WELS Minnesota District holds convention
NEW ULM — The Minnesota District of the Wisconsin Evangelical Lutheran Synod celebrated its 100th anniversary this year.
The District met for its 51st Biennial Convention at Martin Luther College in New Ulm June 12-14, to continue to plan the work of its ministry in Minnesota, Iowa, Missouri, parts of Wisconsin, Illinois, and parts of Canada north of Minnesota.
On June 13, 1918, the old Minnesota Synod, which was at first an individual church body going back to 1850, became the Minnesota District, one of twelve districts which comprise the Wisconsin Synod.
Under the leadership of Lutheran pastor and missionary to India “Father” J. C. F. Heyer, several pastors and congregations organized as the Minnesota Synod in 1860, after having come to Minnesota, even in colonial days, to minister to immigrants to Minnesota.
In time, 130 pastors, teachers and lay people met at Trinity Lutheran Church in St. Paul to form the Minnesota District of the Evangelical Lutheran Joint Synod of Wisconsin, Minnesota, Michigan and Other States. In 1918, the Minnesota District brought 22,000 communicant members into the new synod.
Today, not quite one hundred years later, communicant membership in the district has nearly doubled. At present the Minnesota District has 61 congregations which amount to 49,454 baptized members and 39,746 communicant members. Two WELS congregations are located in New Ulm – St. Paul’s and St. John’s Lutheran.
The Minnesota District has three area Lutheran high schools including Minnesota Valley Lutheran High in New Ulm. It also has 38 Lutheran elementary schools, among them, St. Paul’s Lutheran School in New Ulm; and an ever growing number of early childhood centers, presently 61 — two of which in New Ulm, at St. Paul’s Lutheran School and at the Martin Luther College Early Childhood Center in New Ulm.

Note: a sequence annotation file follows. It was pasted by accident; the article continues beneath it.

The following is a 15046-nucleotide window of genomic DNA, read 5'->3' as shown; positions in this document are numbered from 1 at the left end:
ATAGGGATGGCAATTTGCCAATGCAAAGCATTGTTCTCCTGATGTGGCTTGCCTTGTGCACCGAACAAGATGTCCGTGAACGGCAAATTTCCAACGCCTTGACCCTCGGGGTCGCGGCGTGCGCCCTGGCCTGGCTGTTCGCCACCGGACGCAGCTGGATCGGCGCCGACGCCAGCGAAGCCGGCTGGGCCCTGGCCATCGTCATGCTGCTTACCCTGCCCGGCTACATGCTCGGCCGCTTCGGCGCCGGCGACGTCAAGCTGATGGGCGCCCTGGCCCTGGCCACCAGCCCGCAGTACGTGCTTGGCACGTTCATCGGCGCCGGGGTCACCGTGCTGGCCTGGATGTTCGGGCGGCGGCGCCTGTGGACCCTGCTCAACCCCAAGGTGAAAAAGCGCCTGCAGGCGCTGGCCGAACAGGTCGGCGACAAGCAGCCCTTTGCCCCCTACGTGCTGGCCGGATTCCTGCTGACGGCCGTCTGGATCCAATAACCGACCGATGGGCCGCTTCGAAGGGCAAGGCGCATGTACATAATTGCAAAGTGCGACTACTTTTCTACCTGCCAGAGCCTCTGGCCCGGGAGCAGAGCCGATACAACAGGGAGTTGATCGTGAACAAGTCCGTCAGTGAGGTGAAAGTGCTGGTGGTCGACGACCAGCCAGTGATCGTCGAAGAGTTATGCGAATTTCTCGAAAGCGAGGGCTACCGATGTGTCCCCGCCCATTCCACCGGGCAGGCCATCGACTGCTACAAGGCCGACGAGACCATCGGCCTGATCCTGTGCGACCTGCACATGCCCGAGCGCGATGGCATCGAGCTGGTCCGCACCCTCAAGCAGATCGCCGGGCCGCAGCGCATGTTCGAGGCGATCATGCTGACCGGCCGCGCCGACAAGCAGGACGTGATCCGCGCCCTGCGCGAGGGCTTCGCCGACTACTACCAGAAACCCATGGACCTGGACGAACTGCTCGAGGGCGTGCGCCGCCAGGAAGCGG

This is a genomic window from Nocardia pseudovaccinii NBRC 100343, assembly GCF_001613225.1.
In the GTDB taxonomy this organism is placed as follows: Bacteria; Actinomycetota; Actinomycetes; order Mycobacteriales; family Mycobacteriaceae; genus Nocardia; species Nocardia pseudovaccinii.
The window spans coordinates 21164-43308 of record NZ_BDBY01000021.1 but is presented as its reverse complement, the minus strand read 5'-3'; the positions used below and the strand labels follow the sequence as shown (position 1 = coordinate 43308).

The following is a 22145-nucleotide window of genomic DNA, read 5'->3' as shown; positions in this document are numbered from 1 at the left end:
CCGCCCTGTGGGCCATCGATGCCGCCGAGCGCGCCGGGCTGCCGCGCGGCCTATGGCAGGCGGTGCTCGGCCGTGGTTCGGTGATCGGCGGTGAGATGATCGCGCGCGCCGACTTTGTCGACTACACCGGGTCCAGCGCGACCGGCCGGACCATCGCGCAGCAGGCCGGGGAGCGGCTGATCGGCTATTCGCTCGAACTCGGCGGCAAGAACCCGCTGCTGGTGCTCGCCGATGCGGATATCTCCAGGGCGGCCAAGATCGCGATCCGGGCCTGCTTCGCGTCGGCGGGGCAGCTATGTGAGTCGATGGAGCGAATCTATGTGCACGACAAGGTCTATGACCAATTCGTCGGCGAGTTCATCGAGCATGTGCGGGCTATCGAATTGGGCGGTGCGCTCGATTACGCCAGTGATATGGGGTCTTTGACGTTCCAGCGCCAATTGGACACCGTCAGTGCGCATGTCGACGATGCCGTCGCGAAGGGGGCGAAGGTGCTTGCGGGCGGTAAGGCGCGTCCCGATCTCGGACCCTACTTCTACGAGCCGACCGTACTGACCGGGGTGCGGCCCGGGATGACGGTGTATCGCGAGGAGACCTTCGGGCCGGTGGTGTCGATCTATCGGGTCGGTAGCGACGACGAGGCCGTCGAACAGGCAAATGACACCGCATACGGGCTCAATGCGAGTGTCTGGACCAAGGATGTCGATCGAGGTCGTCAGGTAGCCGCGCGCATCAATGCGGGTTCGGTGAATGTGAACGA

Perhaps the most distinguishing feature of the Minnesota District in terms of the wider synod is the college located in New Ulm. Dedicated in 1884 as a worker training institution for the then Minnesota Synod, the school, called Dr. Martin Luther College (DMLC), owed its origins to Pastor C. J. Albrecht, a pastor at St. Paul, New Ulm, and the fifth president of the Minnesota Synod.
Albrecht was a man of action. After the synod struggled to sort out location options and to secure funding for the project, Albrecht had footings poured for a building on the picturesque hillcrest overlooking the city in the Minnesota River valley. He begged the synod’s indulgence for his boldness, and DMLC was born. In 1995, Northwestern College (in Watertown, Wisconsin) was amalgamated with DMLC to become Martin Luther College (MLC).
Today MLC is the “WELS College of Ministry.” Its chief purpose is the training of pastors, teachers, and staff ministers for the synod. Nearly every called worker in the church body since 1995 has some connection to this school.
Article by Pastor Jeffrey A. Bovee, Director of Public Information of the WELS Minnesota District (edited for conformity with Journal standards and conventions).
Information used by permission from — https://wels.net/under-gods-sky-the-minnesota-district/